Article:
The questions on the TExES ELAR 4-8 test are designed to measure your ability to recall and think critically about the content provided in the test framework. For most of these questions, you will need to remember content provided in the framework, and also consider it carefully and analyze it critically.
The test is broken down into two domains. Each domain covers at least one of the standards required for educators in public schools in Texas. The table below makes this clearer.
Domain I: Oral Language, Early Literacy Development, Word Identification Skills, and Reading Fluency (33%).
To answer these questions effectively, you should understand:
- Listening and speaking skills, and the developmental process of learning a language
- Early literacy development
- Reading fluency and the elements of word identification – structural analysis, blending, decoding, and sight words
Domain II: Reading Comprehension and Assessment, Reading Applications, Written Language, Viewing and Representing and Study and Inquiry Skills (67%).
In order to answer these questions correctly, you need to understand:
- Strategies to improve student comprehension, and the processes of reading comprehension
- How to instruct students to apply their reading skills to improve comprehension
- Conventions in written English and how to help students gain proficiency in this area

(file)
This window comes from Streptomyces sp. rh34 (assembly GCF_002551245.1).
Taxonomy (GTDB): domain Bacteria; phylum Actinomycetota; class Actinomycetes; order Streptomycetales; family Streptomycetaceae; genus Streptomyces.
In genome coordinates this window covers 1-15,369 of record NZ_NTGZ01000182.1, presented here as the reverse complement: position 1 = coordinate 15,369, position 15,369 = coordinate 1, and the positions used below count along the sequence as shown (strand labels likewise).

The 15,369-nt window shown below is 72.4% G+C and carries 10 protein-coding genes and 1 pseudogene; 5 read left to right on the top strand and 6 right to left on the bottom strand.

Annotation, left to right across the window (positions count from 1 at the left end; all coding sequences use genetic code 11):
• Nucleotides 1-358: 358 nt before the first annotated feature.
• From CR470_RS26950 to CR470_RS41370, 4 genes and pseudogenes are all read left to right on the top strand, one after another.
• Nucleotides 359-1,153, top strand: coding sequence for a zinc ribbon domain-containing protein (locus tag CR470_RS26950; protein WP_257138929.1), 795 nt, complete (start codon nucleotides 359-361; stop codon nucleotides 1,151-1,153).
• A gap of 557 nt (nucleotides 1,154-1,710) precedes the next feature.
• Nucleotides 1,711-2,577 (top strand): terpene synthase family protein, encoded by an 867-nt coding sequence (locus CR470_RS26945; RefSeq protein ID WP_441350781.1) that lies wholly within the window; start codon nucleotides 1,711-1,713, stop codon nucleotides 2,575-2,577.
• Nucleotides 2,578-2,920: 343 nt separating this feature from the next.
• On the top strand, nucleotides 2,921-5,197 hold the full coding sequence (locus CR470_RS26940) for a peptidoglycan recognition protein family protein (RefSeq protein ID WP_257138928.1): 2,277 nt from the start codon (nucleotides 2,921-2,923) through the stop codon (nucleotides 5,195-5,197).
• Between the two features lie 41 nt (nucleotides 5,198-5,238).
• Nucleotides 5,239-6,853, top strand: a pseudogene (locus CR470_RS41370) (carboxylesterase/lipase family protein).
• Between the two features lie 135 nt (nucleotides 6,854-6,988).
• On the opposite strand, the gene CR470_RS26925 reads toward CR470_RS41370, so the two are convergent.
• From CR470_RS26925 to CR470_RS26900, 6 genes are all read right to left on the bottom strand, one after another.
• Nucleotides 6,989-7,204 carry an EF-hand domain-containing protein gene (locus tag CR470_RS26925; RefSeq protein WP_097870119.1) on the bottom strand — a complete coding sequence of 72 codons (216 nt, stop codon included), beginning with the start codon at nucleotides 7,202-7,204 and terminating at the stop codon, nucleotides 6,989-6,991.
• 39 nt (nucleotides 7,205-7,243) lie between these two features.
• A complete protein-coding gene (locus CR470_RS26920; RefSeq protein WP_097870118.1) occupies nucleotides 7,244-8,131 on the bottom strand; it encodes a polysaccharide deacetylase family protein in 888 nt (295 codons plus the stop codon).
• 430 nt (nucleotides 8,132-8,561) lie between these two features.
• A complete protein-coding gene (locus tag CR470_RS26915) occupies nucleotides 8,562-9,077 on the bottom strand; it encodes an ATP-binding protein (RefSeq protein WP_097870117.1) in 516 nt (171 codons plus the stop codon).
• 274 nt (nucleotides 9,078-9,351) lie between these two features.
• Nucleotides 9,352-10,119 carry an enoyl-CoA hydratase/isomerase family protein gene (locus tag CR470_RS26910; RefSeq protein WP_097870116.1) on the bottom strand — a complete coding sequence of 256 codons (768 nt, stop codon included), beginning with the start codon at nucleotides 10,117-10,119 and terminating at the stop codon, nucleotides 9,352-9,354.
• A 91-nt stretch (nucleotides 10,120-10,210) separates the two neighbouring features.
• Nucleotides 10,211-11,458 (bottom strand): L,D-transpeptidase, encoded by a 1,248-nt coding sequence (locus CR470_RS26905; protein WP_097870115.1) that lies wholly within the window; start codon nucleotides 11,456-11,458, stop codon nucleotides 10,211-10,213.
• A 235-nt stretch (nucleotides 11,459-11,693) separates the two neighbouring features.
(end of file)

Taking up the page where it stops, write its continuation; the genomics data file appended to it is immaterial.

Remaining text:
- The process of interpreting, analyzing, and even producing visual images, and the ways students can gain these proficiencies
- The development and application of students’ study and inquiry skills
Each multiple-choice question has four offered solutions. Your score is determined by your number of correct answers. Any incorrect answers are not deducted from your test score.
There are two types of multiple-choice questions in this exam:
- Single questions
- Clustered questions
Single Questions: These are direct questions or incomplete statements. They may also include a graphic, reading sample, table, or any combination of these.
Clustered Questions: These questions are based on a stimulus – usually a passage, graphic, table, or combination of these – and contain two or more related questions.
Some of the questions you encounter on the test are pilot questions, meaning that they are being incorporated into the test on a trial basis to measure their effectiveness as future test questions. They are not identified as pilot questions in the test and your responses are not counted in your overall score.
All TExES exam scores are submitted to the same scaled scoring range – 100 to 300. The passing grade for the TExES ELAR 4-8 exam is 240.
Study time varies from student to student, as it does in any classroom. Try and study on multiple occasions and in a variety of venues. Get your studying material from the source itself. A good rule of thumb for any test is to multiply the hours the test time is by three, and then study for a bit more than that. Since the TExES ELAR 4-8 is 5 hours, plan on studying 15 – 20 hours for this test.
What test-takers wish they would’ve known:
- Review the program’s test policies
- Know what you need to bring to the exam center, including any forms of ID required to register
- Know the best route to get to the exam center – research traffic patterns and plan accordingly
- Study guides and notes are not allowed inside the testing center
- Research whether you have scheduled breaks in the exam, or how to take an unscheduled break
Information and screenshots obtained from NES/Pearson.